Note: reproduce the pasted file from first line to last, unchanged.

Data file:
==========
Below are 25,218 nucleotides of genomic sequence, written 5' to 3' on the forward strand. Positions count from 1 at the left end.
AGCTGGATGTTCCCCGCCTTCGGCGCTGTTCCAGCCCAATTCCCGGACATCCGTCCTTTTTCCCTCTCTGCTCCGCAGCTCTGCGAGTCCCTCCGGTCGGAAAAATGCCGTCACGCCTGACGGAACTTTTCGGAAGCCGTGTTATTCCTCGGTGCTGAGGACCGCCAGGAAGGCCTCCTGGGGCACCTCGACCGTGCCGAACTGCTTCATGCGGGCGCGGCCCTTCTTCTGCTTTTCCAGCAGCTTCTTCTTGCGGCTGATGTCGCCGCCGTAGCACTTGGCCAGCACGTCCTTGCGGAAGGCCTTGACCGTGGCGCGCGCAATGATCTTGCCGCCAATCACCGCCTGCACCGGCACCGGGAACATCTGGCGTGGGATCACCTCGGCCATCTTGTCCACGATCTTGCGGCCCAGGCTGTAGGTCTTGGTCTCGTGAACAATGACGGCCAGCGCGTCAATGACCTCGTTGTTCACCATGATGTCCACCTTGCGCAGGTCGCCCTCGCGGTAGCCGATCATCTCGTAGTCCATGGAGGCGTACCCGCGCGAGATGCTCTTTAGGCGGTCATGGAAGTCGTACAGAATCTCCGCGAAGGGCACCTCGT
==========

Below are 25,218 nucleotides of genomic sequence, written 5' to 3' on the forward strand. Positions count from 1 at the left end.
AGCTGGATGTTCCCCGCCTTCGGCGCTGTTCCAGCCCAATTCCCGGACATCCGTCCTTTTTCCCTCTCTGCTCCGCAGCTCTGCGAGTCCCTCCGGTCGGAAAAATGCCGTCACGCCTGACGGAACTTTTCGGAAGCCGTGTTATTCCTCGGTGCTGAGGACCGCCAGGAAGGCCTCCTGGGGCACCTCGACCGTGCCGAACTGCTTCATGCGGGCGCGGCCCTTCTTCTGCTTTTCCAGCAGCTTCTTCTTGCGGCTGATGTCGCCGCCGTAGCACTTGGCCAGCACGTCCTTGCGGAAGGCCTTGACCGTGGCGCGCGCAATGATCTTGCCGCCAATCACCGCCTGCACCGGCACCGGGAACATCTGGCGTGGGATCACCTCGGCCATCTTGTCCACGATCTTGCGGCCCAGGCTGTAGGTCTTGGTCTCGTGAACAATGACGGCCAGCGCGTCAATGACCTCGTTGTTCACCATGATGTCCACCTTGCGCAGGTCGCCCTCGCGGTAGCCGATCATCTCGTAGTCCATGGAGGCGTACCCGCGCGAGATGCTCTTTAGGCGGTCATGGAAGTCGTACAGAATCTCCGCGAAGGGCACCTCGT